In saying that, I do not mean that he is himself a second Baldwin. His contempt for tradition and his endlessly re-iterated appeals to novelty, youth and a reified ‘Future’ could hardly be less Baldwinesque. Yet, as Philip Williamson’s distinguished recent study of Baldwin’s rhetoric and statecraft shows,footnote3 the parallels between the two are as striking as they are unexpected. To be sure, Baldwin did not openly disdain party, in the way that Blair does. He went out of his way to pay court to the House of Commons, which Blair treats with lordly indifference. But he was as anxious as Blair to construct an amorphous, broad-based coalition, going well beyond the frontiers of his own party; as eager to transcend the divisions of class and interest reflected in party conflicts; as intent on including all men and women of goodwill in a warm, purportedly non-political embrace; and, above all, as determined to present himself as a friendly, trustworthy, ‘ordinary’ person, unskilled in the arts of professional politics and uncorrupted by them. Again and again, he insisted that he was no orator; in his first broadcast speech, a masterpiece of deft, non-partisan under-statement, he apologized to the listeners for interrupting the ordinary programme.footnote4 As Williamson puts it,

At elections, he focused the issue not so much upon programmes as upon sincerity and trust . . . He also thought that understatement and frankness were the most effective intonations in coping with the principal opposition: ‘his chief asset with Labour was his reputation for plain dealing’. Baldwin’s aim was to invert the style and values which had been widely expected from democratic politicians—to deflate demagogy and establish a different, safer, demotic idiom. Power, strength, public spirit and truth were to be identified with restraint, humility, moderation and common sense. ‘Spell-binders and fire-eaters’ were to be beaten by those able to display ‘seriousness’ and ‘moral goodness’. Public speaking would be valued not for exciting radical demands, but leading ‘men to dwell on the thoughts of service to their country and of help to one another’.footnote5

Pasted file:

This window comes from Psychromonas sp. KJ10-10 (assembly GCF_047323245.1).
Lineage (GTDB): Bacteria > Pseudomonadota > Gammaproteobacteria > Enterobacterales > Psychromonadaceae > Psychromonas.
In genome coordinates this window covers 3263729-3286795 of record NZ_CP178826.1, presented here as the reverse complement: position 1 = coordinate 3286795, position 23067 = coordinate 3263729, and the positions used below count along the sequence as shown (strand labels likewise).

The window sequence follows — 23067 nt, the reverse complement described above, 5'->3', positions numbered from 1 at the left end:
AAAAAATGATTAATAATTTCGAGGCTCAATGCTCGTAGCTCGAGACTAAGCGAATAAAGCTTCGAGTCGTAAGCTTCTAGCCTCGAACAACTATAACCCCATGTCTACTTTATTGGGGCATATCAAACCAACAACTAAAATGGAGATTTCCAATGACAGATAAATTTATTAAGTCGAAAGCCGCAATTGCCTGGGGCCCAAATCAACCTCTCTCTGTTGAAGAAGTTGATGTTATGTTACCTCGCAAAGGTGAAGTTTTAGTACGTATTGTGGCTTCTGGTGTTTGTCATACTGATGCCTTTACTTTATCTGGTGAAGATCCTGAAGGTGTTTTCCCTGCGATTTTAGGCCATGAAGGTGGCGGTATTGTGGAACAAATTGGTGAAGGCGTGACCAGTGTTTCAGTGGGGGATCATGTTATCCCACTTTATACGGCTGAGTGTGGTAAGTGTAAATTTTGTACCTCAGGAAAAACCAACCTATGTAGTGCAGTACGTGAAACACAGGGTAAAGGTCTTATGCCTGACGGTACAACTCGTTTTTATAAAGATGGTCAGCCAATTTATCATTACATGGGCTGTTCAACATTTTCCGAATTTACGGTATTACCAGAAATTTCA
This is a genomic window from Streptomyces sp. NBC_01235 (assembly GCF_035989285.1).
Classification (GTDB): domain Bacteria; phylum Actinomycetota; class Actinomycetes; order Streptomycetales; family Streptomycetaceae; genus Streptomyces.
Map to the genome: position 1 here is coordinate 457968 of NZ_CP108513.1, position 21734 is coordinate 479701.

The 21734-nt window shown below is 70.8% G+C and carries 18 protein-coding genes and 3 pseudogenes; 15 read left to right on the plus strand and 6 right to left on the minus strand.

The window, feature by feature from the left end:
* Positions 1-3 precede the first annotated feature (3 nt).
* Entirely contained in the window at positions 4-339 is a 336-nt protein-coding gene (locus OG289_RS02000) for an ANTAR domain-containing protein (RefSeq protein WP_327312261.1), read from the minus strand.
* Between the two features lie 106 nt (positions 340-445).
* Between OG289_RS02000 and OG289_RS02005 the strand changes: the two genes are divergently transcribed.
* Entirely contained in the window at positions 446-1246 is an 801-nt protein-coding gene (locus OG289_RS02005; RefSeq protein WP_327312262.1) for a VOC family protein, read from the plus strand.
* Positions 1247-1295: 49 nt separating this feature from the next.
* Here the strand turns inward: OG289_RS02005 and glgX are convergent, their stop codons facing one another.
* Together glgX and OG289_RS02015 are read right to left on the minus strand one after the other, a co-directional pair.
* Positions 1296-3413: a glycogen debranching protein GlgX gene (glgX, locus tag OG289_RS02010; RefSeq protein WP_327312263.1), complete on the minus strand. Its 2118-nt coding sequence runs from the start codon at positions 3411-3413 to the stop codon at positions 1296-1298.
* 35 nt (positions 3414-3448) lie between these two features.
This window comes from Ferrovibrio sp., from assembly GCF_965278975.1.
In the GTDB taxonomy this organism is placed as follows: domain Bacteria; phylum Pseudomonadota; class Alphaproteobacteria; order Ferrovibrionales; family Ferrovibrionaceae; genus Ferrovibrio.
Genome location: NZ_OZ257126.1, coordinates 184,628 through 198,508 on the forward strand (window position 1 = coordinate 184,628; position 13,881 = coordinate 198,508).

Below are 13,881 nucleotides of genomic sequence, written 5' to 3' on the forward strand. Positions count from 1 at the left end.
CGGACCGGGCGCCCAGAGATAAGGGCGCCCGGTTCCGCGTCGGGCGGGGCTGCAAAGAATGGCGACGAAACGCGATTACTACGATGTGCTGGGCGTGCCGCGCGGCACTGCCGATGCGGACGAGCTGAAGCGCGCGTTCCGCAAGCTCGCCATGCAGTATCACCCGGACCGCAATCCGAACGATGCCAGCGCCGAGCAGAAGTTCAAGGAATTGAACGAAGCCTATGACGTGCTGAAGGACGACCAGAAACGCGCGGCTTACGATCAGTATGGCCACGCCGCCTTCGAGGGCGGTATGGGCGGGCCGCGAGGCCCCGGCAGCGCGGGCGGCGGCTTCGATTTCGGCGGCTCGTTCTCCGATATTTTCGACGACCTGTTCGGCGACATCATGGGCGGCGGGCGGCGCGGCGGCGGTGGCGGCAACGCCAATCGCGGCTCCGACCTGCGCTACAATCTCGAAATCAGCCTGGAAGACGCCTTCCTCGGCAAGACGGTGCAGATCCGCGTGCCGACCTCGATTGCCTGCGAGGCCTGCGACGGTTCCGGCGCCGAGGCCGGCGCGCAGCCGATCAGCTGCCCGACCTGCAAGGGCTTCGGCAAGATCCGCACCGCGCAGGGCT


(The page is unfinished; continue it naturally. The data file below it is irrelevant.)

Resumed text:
With the art that concealed art, in short, Baldwin also sought to de-politicize government, to damp down ideological controversy and class conflict, to convince the electorate that common sense pointed in only one direction and to insist that duties came before rights. His reward was nearly twenty years of Conservative hegemony, and a party system closer to the dominant-party model of post-war Japan than to the adversarial model of post-war Britain. The parallels between Baldwin and Blair should not be pushed too far. Blair is reaching out to the middle ground from a party of the left; Baldwin did so from a party of the right. Perhaps because of this, Blair has tried earnestly (if so far fruitlessly) to construct an overt ideological justification for his statecraft. Baldwin’s statecraft needed no ideological cladding, beyond the trusty standbys of fair play and patriotism. And, of course, the conditions of political life in the 1990s and 2000s are almost unimaginably different from what they were in the 1920s and 1930s. What was demotic then would sound almost mandarin now; Baldwin’s nearest equivalent of a spin doctor was the ubiquitous ‘TJ’ (Thomas Jones), a former professor of economics. Mutatis mutandis, however, Blair’s statecraft follows where Baldwin’s led. Like Baldwin, he seeks to de-politicize government, but through party, not against it. If he succeeds, New Labour will be to the 2000s and 2010s what the Conservatives were to the 1920s and 1930s. It will not bear much resemblance to the Labour Party we used to know—not least, because it will dominate the political stage in a way that Old Labour never did—but it will still be unmistakably a political party, and politics will still revolve around the conflict between it and its chief rival.